the hatred of sin, when the real inward motive is to quiet conscience by an appearance of zeal against sin, and make it inobservant of their inward voluntary defects. The most excellent things may be counterfeit, satan may transform himself into an angel of light; sinful affections may be varnished and gilded, so as to be mistaken for divine graces. Briefly, the heart is an everlasting deceiver, and without a perpetual watchfulness, we are in danger of close corruptions that will blast our sincerity. To find out our sin, it is requisite to search where we may think there is little reason to expect the finding it.

2. I will now consider what the preserving himself from his peculiar sin implies.

(1.) An abstaining from the practice of that sin. When David had an opportunity to destroy Saul, his unrighteous and implacable enemy, and secure himself, when excited to it by Abishai, who would have dispatched him at a blow, yet he rejected the temptation' with abhorrence; "The Lord forbid that I should stretch forth my hand against the Lord's Anointed;" 1 Sam. 26. 11. thus he preserved his innocence and integrity.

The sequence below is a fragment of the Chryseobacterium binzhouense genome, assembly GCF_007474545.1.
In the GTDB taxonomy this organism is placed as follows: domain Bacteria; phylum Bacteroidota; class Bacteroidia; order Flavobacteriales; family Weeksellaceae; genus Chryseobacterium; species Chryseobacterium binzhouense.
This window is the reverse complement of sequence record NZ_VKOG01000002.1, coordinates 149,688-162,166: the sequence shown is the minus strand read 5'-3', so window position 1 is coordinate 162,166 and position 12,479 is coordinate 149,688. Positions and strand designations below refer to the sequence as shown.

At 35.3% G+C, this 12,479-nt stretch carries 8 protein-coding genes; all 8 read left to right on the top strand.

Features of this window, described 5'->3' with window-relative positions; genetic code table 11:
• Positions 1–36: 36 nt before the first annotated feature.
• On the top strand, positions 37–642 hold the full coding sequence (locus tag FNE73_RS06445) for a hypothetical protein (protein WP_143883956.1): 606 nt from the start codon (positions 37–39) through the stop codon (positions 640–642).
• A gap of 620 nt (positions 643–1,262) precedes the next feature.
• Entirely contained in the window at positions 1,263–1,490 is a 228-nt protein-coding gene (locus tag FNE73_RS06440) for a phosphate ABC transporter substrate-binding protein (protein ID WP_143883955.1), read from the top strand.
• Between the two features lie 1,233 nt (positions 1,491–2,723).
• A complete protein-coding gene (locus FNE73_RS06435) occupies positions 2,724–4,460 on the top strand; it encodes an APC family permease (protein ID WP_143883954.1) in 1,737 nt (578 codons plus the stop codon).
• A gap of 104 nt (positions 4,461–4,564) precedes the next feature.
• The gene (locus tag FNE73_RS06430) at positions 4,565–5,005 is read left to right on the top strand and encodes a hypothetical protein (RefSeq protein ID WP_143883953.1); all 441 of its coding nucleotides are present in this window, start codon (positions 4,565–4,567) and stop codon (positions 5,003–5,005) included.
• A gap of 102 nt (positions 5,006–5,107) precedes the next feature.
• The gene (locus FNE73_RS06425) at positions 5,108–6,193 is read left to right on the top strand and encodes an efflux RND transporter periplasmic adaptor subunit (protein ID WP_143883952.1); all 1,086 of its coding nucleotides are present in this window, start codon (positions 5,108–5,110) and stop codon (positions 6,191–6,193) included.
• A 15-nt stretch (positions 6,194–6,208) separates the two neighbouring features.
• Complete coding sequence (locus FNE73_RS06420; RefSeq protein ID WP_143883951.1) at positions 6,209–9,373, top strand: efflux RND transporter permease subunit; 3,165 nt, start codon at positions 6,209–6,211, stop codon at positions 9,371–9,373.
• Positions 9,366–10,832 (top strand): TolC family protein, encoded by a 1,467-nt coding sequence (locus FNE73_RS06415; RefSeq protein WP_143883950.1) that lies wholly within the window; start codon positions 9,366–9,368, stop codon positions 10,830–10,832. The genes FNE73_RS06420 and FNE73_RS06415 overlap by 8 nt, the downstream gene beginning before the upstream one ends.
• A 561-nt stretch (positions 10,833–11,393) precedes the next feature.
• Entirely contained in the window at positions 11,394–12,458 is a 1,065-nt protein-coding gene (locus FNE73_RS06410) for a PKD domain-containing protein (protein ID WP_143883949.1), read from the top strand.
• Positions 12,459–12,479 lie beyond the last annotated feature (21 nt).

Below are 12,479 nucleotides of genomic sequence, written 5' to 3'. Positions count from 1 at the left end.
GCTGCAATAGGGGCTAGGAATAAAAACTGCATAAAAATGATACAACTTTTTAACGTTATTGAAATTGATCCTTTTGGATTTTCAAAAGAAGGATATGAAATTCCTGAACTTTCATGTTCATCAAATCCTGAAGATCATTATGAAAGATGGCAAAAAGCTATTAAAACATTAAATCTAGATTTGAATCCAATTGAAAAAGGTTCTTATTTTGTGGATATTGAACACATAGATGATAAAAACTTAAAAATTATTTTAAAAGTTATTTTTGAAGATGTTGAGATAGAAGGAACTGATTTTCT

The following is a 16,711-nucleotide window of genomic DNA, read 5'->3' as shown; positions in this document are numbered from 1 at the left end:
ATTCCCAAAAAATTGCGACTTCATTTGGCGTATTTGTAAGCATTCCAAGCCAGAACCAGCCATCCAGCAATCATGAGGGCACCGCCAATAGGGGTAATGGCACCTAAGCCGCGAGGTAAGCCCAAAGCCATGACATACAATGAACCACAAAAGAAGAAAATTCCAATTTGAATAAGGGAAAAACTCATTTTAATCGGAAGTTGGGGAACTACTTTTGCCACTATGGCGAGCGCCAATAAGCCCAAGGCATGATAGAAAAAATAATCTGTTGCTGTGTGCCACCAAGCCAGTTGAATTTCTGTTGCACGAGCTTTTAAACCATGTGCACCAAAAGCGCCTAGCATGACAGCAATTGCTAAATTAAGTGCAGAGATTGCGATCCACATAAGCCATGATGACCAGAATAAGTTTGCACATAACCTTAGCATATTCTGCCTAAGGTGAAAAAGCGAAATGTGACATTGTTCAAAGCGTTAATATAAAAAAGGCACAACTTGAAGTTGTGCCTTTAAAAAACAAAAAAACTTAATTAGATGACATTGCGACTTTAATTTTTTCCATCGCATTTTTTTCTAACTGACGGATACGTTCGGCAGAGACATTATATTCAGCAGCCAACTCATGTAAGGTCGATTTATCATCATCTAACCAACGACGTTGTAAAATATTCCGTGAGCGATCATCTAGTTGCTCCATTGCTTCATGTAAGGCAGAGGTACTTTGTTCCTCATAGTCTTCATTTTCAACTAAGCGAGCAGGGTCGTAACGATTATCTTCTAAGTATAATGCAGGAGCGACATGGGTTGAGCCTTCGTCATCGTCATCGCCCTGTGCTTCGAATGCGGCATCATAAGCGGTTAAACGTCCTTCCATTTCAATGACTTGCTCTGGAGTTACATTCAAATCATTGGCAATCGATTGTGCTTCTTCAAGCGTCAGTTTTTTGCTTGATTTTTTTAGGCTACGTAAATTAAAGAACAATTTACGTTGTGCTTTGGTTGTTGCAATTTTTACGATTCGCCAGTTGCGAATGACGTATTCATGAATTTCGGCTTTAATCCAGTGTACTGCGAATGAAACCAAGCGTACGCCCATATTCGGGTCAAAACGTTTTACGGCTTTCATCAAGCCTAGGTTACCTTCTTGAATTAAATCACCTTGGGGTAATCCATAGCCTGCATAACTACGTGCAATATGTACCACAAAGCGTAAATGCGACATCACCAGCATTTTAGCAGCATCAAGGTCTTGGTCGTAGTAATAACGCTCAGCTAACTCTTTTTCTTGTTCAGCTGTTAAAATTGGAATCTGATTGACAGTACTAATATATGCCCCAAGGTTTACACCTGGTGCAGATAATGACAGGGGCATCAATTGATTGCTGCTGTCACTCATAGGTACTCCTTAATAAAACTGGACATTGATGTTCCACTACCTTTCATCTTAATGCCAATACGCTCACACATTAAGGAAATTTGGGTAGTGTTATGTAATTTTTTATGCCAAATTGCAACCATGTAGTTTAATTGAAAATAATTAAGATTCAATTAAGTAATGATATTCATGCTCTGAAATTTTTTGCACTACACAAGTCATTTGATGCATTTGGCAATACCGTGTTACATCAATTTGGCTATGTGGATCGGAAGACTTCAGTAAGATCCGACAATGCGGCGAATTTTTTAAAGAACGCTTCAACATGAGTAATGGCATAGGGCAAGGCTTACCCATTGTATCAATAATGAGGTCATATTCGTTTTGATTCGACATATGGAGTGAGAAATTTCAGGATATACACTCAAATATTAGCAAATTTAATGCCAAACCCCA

Our Saviour tells us, "He that commits sin, is a servant of sin:" John 8. an indulgent course of sin denominates a person a slave of sin, and a rebel against God, and is utterly inconsistent with sincerity. It is true, an upright man may fall by sudden surreption, by an insinuating infirmity into a foul sin, from which he has a settled aversion, and keeps himself in the general course of his life and that single act of sin is a blemish of his integrity, but retracted by a speedy repentance, does not denominate him a hypocrite. One may be pale from an accidental surprise by fear, or red through a sudden flush of blood from anger, yet not be so by complexion; for the complexions, pale and sanguine, are drawn by the pencil of nature, the fively characters of the predominante humours, and are usually visible in the counte